Tuesday, December 23, 2008
We tried to wear them out
Day whatever-it-is of being snowbound with kids and a vacationing hubby.
Determined to escape cabin fever-- which I admit to starting to feel-- I started the day with a giant batch of pancakes for everyone. We had sausage, eggs and orange juice to go with it.
We all went ice-hill sledding again, this time with some inflatable sleds I'd purchased two years ago when I thought we were going up to Hurricane Ridge. Oddly enough, the baby-pull-along sled still fits D-meister and SCREAMS downhill faster than any of the others. The child is fearless, which is a good thing considering our near miss today. With three extra sleds, P-daddy and I were sledding too. We can't aim worth a damn, let's just say, and the three year old is clueless about "off the lane!" I was in one of the inflatables and D-meister was worse than a deer in the headlights-- he was completely nonplussed at my big behind barreling down the hill towards him. As he wouldn't get out of the way and I had no control whatever of the inflatable kiddie sled on a downhill ice slick, I scooped him into my lap as I bore down on him. That motion spun us round and round, faster and faster downhill. It was FUN, even when we crashed into the cliff wall, and the D-man never relinquished his hold on his own sled.
One of us needed to go to the bathroom, so we left. The kids sojourned outside, with P-daddy whipslinging them down our own icy road while I made the royal icing. We did our gingerbread house. Sometime after that we painted glass ornaments, another craft project I've had squirreled away for a couple of years. There was more kiddie craft stuff-- even this evening, when everything is supposed to be fresh on my mind, everything is beginning to blur. Today I chose not to take pictures, mindfully deciding to not have the camera as a distraction.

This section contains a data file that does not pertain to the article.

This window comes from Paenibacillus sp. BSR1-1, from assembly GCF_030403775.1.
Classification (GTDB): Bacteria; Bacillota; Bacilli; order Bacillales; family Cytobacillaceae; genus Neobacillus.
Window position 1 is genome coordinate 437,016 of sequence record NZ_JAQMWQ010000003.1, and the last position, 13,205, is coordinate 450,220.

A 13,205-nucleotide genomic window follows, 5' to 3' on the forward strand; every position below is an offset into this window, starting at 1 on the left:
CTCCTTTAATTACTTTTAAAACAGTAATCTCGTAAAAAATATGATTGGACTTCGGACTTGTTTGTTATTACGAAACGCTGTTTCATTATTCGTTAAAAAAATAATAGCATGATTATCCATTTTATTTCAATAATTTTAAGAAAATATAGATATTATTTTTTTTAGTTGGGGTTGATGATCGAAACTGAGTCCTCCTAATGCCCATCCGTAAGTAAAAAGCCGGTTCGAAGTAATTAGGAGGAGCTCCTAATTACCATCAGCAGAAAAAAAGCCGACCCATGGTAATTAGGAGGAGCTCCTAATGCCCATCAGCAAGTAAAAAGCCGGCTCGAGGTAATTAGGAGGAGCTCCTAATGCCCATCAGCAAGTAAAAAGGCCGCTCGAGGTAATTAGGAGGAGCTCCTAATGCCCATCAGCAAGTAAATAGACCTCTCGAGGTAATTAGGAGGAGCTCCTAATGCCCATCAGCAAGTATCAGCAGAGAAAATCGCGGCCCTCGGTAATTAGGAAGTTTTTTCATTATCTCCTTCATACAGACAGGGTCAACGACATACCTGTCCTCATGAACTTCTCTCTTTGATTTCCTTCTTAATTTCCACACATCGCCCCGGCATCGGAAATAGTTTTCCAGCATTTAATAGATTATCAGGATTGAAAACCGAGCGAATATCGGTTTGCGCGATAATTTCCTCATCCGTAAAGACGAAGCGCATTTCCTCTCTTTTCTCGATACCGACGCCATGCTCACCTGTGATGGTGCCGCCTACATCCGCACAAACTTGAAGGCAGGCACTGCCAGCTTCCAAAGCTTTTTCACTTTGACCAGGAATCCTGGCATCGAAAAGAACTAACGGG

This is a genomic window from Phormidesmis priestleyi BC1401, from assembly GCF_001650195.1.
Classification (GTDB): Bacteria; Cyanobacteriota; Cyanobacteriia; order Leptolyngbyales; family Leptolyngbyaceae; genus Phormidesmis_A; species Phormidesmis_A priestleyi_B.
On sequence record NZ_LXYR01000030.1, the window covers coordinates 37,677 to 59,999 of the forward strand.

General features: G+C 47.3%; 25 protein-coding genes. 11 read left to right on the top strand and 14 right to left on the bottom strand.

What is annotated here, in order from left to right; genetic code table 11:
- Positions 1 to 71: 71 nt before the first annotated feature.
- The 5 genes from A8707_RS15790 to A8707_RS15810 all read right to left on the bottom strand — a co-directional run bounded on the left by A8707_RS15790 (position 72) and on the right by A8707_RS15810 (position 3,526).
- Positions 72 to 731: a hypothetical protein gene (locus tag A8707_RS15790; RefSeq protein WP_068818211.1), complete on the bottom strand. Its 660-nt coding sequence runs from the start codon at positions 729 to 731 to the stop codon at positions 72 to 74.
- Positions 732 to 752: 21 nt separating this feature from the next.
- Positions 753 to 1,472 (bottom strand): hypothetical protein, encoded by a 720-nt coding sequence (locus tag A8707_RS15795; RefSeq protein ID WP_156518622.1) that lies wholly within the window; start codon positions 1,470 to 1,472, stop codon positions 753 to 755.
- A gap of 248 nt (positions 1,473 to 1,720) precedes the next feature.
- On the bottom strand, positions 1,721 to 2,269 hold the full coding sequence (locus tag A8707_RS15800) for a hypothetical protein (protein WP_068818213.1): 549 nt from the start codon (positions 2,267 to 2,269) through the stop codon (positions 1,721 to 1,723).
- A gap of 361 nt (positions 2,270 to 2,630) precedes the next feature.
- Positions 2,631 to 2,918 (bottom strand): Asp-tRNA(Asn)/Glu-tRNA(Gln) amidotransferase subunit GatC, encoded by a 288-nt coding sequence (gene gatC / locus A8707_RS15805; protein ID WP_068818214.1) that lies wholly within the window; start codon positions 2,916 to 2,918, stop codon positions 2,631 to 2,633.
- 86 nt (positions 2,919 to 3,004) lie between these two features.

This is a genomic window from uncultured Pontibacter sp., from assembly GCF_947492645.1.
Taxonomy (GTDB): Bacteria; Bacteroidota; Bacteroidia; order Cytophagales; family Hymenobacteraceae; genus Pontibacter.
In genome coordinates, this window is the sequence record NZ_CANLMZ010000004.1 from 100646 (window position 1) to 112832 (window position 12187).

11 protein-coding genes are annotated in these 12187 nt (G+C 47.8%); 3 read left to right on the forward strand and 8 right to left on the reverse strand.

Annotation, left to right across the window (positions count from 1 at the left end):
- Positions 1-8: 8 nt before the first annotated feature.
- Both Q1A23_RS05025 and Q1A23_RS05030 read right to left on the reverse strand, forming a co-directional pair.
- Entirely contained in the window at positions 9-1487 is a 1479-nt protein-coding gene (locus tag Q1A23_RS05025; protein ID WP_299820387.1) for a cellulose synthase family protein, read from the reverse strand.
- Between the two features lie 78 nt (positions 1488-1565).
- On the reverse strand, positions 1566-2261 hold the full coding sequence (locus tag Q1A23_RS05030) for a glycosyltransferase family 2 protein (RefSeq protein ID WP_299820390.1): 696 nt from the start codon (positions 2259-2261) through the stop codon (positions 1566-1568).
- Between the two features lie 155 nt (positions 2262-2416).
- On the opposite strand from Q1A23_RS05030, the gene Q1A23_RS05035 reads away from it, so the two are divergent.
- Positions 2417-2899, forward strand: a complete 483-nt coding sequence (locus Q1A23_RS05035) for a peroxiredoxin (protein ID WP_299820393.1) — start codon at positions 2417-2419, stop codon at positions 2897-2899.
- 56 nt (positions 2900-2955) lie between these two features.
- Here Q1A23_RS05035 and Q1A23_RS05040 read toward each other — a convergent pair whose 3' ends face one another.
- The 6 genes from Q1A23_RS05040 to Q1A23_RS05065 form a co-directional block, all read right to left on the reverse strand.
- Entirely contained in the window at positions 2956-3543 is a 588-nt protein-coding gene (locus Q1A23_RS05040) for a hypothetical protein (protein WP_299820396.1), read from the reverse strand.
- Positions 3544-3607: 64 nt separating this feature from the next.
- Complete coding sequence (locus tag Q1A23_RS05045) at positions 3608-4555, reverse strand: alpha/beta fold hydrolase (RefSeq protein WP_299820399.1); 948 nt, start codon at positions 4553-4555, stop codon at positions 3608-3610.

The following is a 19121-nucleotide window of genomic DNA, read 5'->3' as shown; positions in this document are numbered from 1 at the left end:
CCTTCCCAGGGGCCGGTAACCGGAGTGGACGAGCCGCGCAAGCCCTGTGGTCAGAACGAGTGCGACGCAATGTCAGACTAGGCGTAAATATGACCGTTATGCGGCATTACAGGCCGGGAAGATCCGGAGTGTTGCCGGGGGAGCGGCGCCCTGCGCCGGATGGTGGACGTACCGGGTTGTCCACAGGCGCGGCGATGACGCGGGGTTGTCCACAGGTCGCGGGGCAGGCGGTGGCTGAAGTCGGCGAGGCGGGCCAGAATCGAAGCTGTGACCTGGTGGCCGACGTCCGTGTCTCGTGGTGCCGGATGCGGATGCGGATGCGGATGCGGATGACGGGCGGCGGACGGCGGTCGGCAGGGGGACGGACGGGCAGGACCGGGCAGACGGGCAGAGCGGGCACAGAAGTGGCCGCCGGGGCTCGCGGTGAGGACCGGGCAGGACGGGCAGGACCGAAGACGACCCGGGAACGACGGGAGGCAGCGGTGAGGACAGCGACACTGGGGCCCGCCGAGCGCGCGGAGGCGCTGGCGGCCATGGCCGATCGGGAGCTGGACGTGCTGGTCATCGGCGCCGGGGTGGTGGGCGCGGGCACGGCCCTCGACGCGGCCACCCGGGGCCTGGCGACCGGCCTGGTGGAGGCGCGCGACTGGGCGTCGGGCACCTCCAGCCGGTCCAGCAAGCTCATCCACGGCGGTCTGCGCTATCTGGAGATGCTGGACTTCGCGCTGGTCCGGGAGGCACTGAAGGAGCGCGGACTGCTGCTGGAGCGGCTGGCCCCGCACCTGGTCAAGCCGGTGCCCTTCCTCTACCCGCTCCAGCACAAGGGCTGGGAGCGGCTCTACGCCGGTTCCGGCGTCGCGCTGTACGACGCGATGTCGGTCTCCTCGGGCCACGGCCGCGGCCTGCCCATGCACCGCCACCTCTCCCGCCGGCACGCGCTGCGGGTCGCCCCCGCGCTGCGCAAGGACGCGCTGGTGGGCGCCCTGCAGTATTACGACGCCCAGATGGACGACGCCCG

The big thing for me today though, aside from the sled scoopage, was my canning project at dinner time. Every year my Grandaddy made a mustard-based barbecue sauce and gave it away at Christmas. I suppose to the uninitiated, that sounds like a really weird Christmas gift, but I have first hand knowledge of the ferocity of our friend and family's desire for the stuff. As awful as it was when he passed, Christmas really seemed odd without his sauce on everything from the collard greens to the pulled pork. The last time he made it, my then-fiance was there to help him out. When I inherited the kitchen aid mixer I used to blend it, I had to clean the sauce splatter off of it. For beekeepers, the honey gets everywhere. For us, I guess it's the BBQ sauce.
My Grandmother gave me the recipe some time ago but I haven't had the heart to make it. Grandaddy had scribbled it down on a little spiral memo pad in his distinct script with no instructions. As far as I know, he never canned it. He funneled it into leftover ketchup or mustard squeeze containers and stripped the labels off. Heavy on the vinegar, I suppose the sauce didn't really require canning(we still had some of it when we moved to Washington) but I wanted to make sure. I made ten pints of it this evening while I roasted some chicken. (Only D-meister tried it but then he lapped it up like a little guinea pig.) I'd like to send these jars home to Charleston and brighten some kitchens, and maybe remind them of some Christmases past.
From yesterday-- the igloo is finished: